How would you choose to describe the sound you work within? So, a small few people have gotten fairly triggered by they way I label the Blink stuff. I LOVE Grime music (I have from a young age) and I consider everything I sign to Blacklink directly or indirectly derivative of instrumental Grime. So it is Grime music to me mostly, but a lot of it is up in the air really.
Blacklink definitely has a sense of a definitive and crafted sound, was this intentional or did it happen very organically? Thanks for pointing that out! Thankfully a lot of people point that out about the label, and it is very intentional on my part. I've strenuously, curated the label to have its own distinguishable visual and audio aesthetic. I design all of the artwork myself, I spend a lot of money on the records to make them look exactly how I want them to (alongside the artists of course). And on a good few occasions I've mixed the tracks to get them to sound their best myself. Its experimental, I try to get stuff that does something new or relatively new sonically - ideally. We've covered the audio side of the label exactly how I wanted to so far, but the visual direction has a lot left to elaborated on, but I don't want talk about that yet.
"When you live somewhere that makes you happy, has tons of opportunities and great people, you'll find inspiration in anything/everything around you. Perfect for the label."
Have you found compilations a useful tool to introduce the label to it's audience?
Definitely! I love the free compilation we launched with, it taught me a lot and did a lot of good profiling for all of the artists involved. It was awesome to show people all of the delicate sounding stuff in the same project, alongside some authentic fuckery Grime stuff (still can't believe i released that YNGN war dub on a compilation). Got us all started really nicely - but only because all of the music was hand picked and put contextually next to the right surrounding tracks.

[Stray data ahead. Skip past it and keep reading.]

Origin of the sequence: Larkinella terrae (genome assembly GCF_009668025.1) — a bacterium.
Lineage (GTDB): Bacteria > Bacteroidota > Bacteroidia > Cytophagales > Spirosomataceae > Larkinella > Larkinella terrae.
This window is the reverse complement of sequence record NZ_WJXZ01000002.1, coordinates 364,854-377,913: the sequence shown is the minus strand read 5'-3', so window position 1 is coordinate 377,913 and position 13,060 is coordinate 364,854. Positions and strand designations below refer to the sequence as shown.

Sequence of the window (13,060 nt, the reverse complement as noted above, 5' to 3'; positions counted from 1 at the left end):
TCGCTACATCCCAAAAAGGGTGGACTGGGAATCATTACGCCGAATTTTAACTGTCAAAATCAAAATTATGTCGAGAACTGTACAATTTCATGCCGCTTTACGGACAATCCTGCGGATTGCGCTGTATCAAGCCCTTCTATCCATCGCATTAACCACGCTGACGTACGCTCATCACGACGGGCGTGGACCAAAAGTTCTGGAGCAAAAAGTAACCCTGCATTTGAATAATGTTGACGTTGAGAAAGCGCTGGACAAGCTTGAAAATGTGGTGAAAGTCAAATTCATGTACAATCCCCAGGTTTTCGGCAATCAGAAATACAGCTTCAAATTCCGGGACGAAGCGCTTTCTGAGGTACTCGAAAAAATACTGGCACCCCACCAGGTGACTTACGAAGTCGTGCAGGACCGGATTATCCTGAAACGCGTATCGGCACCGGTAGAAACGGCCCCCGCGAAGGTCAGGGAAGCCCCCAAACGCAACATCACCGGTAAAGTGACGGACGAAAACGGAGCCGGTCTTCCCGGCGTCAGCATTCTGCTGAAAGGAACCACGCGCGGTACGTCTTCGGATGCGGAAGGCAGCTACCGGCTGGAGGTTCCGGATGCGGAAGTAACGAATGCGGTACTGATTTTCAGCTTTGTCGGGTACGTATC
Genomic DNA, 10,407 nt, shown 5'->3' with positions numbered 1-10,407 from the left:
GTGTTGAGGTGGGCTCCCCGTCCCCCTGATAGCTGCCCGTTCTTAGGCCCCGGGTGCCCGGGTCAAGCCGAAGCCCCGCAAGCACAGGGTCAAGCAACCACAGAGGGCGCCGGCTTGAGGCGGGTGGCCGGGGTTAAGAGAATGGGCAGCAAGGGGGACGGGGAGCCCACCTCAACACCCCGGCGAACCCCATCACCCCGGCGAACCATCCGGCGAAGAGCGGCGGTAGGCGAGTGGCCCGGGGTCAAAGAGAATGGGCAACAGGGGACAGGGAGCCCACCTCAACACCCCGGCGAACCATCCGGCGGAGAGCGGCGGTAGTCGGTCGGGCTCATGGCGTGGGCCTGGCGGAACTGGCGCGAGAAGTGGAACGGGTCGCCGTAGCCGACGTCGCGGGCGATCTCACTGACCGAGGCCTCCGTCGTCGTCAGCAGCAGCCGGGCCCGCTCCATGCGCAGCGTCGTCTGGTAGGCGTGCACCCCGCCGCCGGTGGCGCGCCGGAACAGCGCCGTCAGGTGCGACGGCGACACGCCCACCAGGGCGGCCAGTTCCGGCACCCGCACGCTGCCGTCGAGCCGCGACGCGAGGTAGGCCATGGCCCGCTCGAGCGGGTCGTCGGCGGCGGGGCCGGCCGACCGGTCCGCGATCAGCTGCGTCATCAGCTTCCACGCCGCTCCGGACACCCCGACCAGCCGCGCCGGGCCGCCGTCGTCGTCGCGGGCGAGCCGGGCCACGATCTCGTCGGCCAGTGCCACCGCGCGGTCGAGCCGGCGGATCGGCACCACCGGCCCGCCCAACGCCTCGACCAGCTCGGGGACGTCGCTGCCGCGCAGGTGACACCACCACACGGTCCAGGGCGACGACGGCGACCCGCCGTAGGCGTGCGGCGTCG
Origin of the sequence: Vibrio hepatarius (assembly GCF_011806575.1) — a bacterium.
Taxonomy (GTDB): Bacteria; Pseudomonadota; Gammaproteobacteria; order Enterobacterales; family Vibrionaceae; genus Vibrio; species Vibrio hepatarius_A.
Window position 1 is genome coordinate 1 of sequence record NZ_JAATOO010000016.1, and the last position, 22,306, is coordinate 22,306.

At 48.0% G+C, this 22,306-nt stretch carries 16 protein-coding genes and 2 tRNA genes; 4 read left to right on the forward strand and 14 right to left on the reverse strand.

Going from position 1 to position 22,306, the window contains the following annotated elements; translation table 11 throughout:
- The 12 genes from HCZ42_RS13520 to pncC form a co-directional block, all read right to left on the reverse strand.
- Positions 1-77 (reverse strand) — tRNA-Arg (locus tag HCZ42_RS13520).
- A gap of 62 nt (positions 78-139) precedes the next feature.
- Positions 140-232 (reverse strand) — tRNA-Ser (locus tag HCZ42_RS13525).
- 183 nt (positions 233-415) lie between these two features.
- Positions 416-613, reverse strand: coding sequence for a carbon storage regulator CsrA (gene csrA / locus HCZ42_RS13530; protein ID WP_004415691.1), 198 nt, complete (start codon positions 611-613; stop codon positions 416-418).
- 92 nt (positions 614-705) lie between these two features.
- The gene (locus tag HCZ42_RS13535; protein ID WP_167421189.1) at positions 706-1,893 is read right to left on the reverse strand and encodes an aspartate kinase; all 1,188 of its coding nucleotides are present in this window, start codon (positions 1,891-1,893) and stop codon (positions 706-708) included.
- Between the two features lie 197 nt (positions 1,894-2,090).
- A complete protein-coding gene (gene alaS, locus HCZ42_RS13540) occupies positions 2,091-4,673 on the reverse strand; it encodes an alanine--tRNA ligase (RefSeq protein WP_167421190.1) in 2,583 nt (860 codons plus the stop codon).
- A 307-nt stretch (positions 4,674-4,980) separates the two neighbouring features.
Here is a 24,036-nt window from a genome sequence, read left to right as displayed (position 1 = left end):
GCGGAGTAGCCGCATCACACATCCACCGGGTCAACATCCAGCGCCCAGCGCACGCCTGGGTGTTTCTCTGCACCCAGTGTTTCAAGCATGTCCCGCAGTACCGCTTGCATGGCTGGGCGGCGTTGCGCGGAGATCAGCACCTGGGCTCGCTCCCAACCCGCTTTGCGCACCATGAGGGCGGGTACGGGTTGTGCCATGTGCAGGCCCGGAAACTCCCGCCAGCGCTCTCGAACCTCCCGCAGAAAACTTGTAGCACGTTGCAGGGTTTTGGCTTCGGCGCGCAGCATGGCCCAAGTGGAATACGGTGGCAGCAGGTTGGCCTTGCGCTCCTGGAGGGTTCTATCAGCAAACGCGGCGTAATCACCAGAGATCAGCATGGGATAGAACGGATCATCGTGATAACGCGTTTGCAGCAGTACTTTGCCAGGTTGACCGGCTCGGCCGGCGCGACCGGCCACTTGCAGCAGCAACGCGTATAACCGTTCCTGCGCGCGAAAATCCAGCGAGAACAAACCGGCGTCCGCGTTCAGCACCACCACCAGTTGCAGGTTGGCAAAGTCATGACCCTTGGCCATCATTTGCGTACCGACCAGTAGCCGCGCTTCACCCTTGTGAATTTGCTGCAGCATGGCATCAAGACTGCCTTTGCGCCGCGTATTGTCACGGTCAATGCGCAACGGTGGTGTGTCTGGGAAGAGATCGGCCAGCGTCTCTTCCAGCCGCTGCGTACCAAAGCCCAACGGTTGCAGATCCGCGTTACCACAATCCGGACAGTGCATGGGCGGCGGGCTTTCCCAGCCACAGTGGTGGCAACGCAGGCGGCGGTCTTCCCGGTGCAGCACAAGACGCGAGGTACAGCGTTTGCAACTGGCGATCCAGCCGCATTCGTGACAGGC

Were there many unexpected challenges that came with running a label?
Mostly just trying to get the music to the right listeners. Its all great having 20,000 plays on some of our tunes on soundcloud, but plays don't equal sales and I don't think people outside of the label circuit recognise that. Records can get 1,000 plays and sell out immediately, some i've released got 15k plays+ and sold worst than Rain Cuts which only has less than 4k plays and that sold quite well - especially for that style of record. Distribution is still a pain even if you use a distributer, I use White Peach - they're one of the best for Grime distro - and even they struggle with getting our records in the same stores everytime. The reality is, stores are so careful choosing stock because they don't want to sit on stock they're not confident will sell anymore. Vinyl is a tough industry, with way less money to be made than people really know. Losing money here and there teaches you this in's and outs pretty quickly though.